It was my daughter who finally snapped me out of it. Returning home from work one day with possibly the worst headache I’d ever suffered, barely able to concentrate well enough to drive, I made it home to basically pour myself out of the truck and gingerly make my way into the house and straight to bed. She marched in with a sandwich, a glass of milk, an order for me to get out of my clothes – which she promptly removed from the room. She returned with some stronger headache pills.
“Mom. You should have gone to the hospital!”
“And tell them what?” I wondered tiredly, trying to lay still and not move.
“They would have taken one whiff of you and thrown you into an oxygen tent! Can you not smell that?”
“Smell what?” I was truly baffled. Apparently my sense of smell had become totally immune to the fact that I was a walking, reeking, paint thinner bomb.
The following morning I woke to the first headache free morning in months. It seemed my habit of tossing my solvent soaked clothing on the floor beside the bed had been feeding the headaches and the numerous other symptoms as well. Dressing in clean clothes I made my way to work, opened the shop, opened the bay doors for fresh air and considered the fact that my head was not pounding.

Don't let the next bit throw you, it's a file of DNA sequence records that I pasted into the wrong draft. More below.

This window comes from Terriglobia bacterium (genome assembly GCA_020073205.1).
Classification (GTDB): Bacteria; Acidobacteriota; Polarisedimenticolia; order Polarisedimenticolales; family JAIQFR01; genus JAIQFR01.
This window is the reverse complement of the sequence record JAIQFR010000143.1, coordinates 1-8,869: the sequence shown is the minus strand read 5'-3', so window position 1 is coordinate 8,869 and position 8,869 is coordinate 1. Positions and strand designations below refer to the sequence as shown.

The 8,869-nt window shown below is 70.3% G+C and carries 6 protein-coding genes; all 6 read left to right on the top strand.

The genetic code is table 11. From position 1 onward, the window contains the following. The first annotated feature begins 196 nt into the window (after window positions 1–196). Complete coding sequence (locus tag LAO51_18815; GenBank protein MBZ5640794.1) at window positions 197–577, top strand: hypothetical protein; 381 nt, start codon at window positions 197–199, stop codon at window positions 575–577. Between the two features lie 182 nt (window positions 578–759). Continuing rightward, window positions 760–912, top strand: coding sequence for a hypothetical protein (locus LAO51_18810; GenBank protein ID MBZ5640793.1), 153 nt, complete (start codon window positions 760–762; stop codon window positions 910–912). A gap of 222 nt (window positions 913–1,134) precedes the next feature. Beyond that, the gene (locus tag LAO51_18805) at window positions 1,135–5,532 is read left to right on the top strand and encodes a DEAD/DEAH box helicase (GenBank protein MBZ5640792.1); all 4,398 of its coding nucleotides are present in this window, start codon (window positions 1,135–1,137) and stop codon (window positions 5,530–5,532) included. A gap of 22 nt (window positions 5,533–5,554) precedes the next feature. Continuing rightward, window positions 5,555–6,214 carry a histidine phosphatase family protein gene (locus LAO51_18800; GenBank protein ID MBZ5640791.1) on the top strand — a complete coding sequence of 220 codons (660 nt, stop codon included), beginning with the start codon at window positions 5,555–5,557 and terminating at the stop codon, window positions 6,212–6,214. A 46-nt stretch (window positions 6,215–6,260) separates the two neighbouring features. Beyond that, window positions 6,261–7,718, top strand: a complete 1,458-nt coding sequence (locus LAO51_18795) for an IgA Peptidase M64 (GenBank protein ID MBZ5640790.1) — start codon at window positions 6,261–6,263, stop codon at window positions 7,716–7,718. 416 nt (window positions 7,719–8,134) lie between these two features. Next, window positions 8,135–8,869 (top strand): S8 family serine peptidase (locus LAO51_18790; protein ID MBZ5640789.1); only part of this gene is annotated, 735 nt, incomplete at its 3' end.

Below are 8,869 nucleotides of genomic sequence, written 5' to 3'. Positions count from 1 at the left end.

For months, the boss had been pouring solvent into one gallon jugs and handing them out only as I needed – I assumed at the time, that the price of automotive solvent was beyond what he could tolerate, and he didn’t want me having ready access to the stuff lest I start throwing it around like it was free. I waited until one of the guys showed up for work and asked. “Where is the big can of solvent – the one he’s pouring from?” After some hunting around, he produced it. A five gallon can of paint thinner. A tiny fraction of the price of automotive solvent. I held it up, I read the safety data on the label, I marched through to the photocopier in the office and slammed the entire pail down on the lens and hit the copy button. I carry that sheet with me to this day – I cannot ever remember being so angry at someone else’s ignorance and stupidity at subjecting one of their staff to their own sense of save a dime.